Global Report on Results


Access to Quality Health Care

Access to Quality Health Care

Overall goal: Improved access to quality health care for poor and marginalised communities through faith-based actors

Summary of the programme’s main achievements compared to overall goal

51 Some of these rights-holders may have received health services several times.

Almost 2.4 million rights-holders received health services through NCA and partners’ efforts51. A significant increase in the availability of maternal and neonatal health services is seen in the countries where NCA and its partners implement the Access to Quality Health Care programme. This has contributed to a decrease in maternal and child mortality and a decline in the prevalence of some diseases in some target areas (like Malaria).


Strengthening Civil Society
Deviations and Lessons Learned
Global Outcome Results


Service delivery as a basis for engaging people as active citizens

Service delivery is an important part of NCA’s health programmes. During this strategy period, NCA and partners have used service delivery components strategically as a basis for engaging people as active citizens. At local level, women and men have been organised in village health committees. NCA would like to see people taking responsibility for their own health, ranging from the adoption of good hygiene practices to a village health committee taking the initiative to offer incentives to a traditional birth attendant (TBA) in order to make it more attractive for her to work in their village.

In Gogrial West County, South Sudan, 78 village health committees, established as a result of NCA and partners efforts, have been active during the period under review. NCA and partners have encouraged the village health committees to use the community conversation model as a tool to find local solutions to health problems, such as lack of access to health care. Community conversation is a local level multi-stakeholder model where everyone in the community has a legitimate voice in decision-making.

In Gogrial West County, this has resulted in increased community acceptance of the importance of pregnant women visiting health facilities for ante- and postnatal care. Another change that may be attributed to the work of the village health committees is the increased acceptance of men to accompany their pregnant wives

to facilities for antenatal visits. In Malawi and Myanmar, a change in men’s behaviour has also been observed as a result of local level engagement. In these contexts, where men rarely accompanied their wives to anteand postnatal care previously, men are now more likely to accompany their wives. This has increased men’s access to information about other health issues such as nutrition and hand washing, which in turn unexpectedly has improved their own health and increased their sense of responsibility.

A community which is better informed and aware of health issues is a healthier community. During the reporting period, health education and awarenessraising among rights-holders have been leveraged to address the lack of knowledge about health issues which too often exists in communities where NCA works. Settings for these activities have been health and nutrition facilities and home visits. In addition, awareness-raising campaigns have been carried out in the communities. The result has been both an increase in behaviour that promotes health and in the individuals’ sense of responsibility for their own well-being. In Malawi, for example, communities have on their own initiative built village meeting places where they gather for health education sessions.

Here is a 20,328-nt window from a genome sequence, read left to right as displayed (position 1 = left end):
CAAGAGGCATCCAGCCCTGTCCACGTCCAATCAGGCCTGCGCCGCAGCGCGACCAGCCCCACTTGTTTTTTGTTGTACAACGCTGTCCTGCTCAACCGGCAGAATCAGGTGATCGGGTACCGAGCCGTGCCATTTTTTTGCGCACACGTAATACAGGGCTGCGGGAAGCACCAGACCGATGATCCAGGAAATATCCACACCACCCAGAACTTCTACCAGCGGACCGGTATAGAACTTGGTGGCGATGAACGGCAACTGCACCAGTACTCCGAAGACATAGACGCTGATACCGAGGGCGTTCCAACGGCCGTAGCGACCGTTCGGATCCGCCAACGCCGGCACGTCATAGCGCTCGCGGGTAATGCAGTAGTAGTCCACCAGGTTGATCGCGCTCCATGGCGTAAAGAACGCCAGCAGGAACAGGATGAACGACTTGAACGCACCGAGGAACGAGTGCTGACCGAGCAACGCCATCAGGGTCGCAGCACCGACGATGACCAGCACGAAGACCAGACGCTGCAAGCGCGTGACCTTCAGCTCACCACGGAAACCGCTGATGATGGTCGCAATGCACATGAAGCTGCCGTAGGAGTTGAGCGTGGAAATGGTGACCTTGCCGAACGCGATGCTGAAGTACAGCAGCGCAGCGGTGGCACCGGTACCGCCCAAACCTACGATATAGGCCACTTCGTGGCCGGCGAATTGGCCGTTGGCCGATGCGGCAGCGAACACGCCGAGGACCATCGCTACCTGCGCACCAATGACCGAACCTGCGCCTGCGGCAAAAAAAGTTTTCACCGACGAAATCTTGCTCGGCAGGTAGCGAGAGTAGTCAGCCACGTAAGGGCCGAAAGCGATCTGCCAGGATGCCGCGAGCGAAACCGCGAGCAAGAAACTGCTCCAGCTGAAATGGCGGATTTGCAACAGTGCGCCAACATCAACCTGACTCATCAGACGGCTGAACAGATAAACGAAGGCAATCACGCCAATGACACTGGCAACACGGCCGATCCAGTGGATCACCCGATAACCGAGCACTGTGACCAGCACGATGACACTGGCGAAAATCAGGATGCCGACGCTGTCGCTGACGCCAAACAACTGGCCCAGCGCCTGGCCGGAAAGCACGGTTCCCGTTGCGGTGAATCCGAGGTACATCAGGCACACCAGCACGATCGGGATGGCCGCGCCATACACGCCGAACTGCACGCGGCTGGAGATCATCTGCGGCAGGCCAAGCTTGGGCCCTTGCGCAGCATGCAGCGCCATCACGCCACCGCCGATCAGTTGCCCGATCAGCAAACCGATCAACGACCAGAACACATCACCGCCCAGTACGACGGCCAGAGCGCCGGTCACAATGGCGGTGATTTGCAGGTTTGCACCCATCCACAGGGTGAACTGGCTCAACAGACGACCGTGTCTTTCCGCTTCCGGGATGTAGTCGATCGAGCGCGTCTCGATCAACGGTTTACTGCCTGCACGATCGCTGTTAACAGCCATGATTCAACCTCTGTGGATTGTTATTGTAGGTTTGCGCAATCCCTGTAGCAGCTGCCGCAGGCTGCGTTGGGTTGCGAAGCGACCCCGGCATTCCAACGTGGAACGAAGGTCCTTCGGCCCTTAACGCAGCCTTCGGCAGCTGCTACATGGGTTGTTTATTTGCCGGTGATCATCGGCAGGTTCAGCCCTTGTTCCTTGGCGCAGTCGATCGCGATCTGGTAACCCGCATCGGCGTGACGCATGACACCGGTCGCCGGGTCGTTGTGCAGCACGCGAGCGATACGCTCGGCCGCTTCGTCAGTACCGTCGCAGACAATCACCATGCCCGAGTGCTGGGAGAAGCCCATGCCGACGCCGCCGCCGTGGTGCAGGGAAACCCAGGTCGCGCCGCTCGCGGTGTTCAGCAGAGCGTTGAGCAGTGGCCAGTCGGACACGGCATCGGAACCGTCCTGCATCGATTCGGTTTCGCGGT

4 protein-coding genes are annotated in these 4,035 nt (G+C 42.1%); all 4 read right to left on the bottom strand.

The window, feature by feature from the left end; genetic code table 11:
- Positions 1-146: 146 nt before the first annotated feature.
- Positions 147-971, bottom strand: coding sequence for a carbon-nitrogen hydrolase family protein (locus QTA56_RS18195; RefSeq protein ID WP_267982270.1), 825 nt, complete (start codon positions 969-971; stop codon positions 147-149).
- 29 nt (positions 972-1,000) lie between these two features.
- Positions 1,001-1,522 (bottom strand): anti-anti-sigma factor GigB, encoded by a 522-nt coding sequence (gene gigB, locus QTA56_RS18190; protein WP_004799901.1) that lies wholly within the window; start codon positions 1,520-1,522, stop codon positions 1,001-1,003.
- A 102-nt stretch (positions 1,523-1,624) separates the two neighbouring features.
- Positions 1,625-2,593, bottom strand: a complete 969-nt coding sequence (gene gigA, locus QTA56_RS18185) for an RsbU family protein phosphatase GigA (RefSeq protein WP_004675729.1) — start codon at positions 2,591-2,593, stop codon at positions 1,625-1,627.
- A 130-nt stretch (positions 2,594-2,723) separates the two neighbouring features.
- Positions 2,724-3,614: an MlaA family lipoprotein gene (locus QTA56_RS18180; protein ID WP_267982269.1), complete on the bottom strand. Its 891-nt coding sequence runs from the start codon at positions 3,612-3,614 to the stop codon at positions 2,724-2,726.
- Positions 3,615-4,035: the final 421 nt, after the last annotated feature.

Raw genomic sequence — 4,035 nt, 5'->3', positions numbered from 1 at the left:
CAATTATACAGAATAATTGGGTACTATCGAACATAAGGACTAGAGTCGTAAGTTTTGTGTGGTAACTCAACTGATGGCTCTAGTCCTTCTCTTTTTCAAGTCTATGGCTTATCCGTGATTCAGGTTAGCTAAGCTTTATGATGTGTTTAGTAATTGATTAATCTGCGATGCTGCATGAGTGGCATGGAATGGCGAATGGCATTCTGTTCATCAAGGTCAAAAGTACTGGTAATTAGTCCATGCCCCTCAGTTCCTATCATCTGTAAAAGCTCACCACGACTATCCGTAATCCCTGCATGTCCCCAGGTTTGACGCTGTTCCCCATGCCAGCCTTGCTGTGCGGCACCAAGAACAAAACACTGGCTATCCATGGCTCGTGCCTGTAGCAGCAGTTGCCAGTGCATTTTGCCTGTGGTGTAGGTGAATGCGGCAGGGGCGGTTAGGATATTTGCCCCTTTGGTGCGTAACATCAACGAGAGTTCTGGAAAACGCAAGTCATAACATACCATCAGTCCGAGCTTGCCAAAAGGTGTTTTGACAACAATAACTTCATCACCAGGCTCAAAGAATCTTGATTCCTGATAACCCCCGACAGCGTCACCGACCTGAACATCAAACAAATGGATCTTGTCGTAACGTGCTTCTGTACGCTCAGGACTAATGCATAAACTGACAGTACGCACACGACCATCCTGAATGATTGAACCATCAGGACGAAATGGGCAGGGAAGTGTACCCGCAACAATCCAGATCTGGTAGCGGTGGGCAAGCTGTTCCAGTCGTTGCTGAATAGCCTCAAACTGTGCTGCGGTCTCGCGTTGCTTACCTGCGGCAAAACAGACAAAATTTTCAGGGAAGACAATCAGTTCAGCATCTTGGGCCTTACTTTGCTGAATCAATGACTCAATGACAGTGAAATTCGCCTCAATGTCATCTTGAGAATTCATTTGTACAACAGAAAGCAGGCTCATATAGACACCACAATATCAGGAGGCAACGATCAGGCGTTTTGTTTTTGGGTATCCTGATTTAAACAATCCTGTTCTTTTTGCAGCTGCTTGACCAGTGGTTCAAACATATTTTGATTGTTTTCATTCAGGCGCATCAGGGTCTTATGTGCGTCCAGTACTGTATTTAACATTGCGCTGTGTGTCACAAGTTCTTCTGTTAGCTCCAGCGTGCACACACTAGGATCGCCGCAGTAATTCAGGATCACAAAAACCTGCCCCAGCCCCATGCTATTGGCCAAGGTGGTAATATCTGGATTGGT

NCA is strongly committed to working with FBOs, who are major health providers in developing countries. WHO estimates that FBOs provide an average of about 40% of services in sub-Saharan Africa52. NCA challenges its FBO partners to employ a rights-based approach whereby rights-holders are empowered to claim their rights and duty-bearers are responsible for fulfilling them. In Zambia, NCA’s partner Churches Health Association of Zambia (CHAZ) trained staff from member church affiliated health institutions in medicine tracking, which is monitoring and auditing of services and medicines available at government run health facilities. Health centre staff has, in turn, trained community health groups in medicine tracking, and these efforts have strengthened transparency and accountability mechanisms in the Zambian health sector.


Sudan: Improved maternal health in Kordofan State

Midwife Toma’s silver foetal trumpet and her skilled hands are the only technology in the room – as she carefully feels for the baby’s position and listens to its heart beat through her foetal trumpet. Photo: Annie Bungeroth/Norwegian Church Aid
Midwife Toma’s silver foetal trumpet and her skilled hands are the only technology in the room – as she carefully feels for the baby’s position and listens to its heart beat through her foetal trumpet. Photo: Annie Bungeroth/Norwegian Church Aid

WHY: Lack of health facilities and qualified health personnel is a major problem in Kordafan state. A 2012 baseline study indicated that only nine out of 20 health care facilities functioned, none of which met the Sudanese Ministry of Health’s (SMoH) minimum standards in terms of equipment and personnel. At the functioning facilities, two physicians and 48 other health care staff served a population of 150,000.

WHAT: NCA and partners rehabilitated six health care facilities and trained new staff, including 36 who had been hired by the SMoH to the rehabilitated facilities. Fifteen traditional birth attendants (TBAs) and 50 community health workers will complete NCA and partners’ training in 2015. Five health committees were established.

RESULTS: As a result of the rehabilitated facilities and increase in trained health care personnel, there has been an increase in the frequency and quality of ante- and postnatal care.